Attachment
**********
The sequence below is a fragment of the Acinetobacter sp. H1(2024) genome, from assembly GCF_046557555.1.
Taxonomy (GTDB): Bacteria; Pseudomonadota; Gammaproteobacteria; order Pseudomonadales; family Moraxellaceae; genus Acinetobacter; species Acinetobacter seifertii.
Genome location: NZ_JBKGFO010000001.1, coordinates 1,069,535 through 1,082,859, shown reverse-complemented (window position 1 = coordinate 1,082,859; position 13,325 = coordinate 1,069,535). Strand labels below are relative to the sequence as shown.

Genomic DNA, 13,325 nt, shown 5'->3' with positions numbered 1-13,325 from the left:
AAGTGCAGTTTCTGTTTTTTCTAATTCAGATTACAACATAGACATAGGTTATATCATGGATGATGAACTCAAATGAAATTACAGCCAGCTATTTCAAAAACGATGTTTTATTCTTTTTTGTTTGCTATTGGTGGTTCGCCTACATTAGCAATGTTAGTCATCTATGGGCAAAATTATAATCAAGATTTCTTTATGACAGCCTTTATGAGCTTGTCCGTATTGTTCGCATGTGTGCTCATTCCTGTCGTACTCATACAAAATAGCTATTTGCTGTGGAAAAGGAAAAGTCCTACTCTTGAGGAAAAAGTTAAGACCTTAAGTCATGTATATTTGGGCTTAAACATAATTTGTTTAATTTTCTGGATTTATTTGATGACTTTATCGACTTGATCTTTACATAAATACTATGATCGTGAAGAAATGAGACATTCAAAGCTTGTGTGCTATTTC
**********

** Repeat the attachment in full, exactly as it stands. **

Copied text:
The sequence below is a fragment of the Acinetobacter sp. H1(2024) genome, from assembly GCF_046557555.1.
Taxonomy (GTDB): Bacteria; Pseudomonadota; Gammaproteobacteria; order Pseudomonadales; family Moraxellaceae; genus Acinetobacter; species Acinetobacter seifertii.
Genome location: NZ_JBKGFO010000001.1, coordinates 1,069,535 through 1,082,859, shown reverse-complemented (window position 1 = coordinate 1,082,859; position 13,325 = coordinate 1,069,535). Strand labels below are relative to the sequence as shown.

Genomic DNA, 13,325 nt, shown 5'->3' with positions numbered 1-13,325 from the left:
AAGTGCAGTTTCTGTTTTTTCTAATTCAGATTACAACATAGACATAGGTTATATCATGGATGATGAACTCAAATGAAATTACAGCCAGCTATTTCAAAAACGATGTTTTATTCTTTTTTGTTTGCTATTGGTGGTTCGCCTACATTAGCAATGTTAGTCATCTATGGGCAAAATTATAATCAAGATTTCTTTATGACAGCCTTTATGAGCTTGTCCGTATTGTTCGCATGTGTGCTCATTCCTGTCGTACTCATACAAAATAGCTATTTGCTGTGGAAAAGGAAAAGTCCTACTCTTGAGGAAAAAGTTAAGACCTTAAGTCATGTATATTTGGGCTTAAACATAATTTGTTTAATTTTCTGGATTTATTTGATGACTTTATCGACTTGATCTTTACATAAATACTATGATCGTGAAGAAATGAGACATTCAAAGCTTGTGTGCTATTTC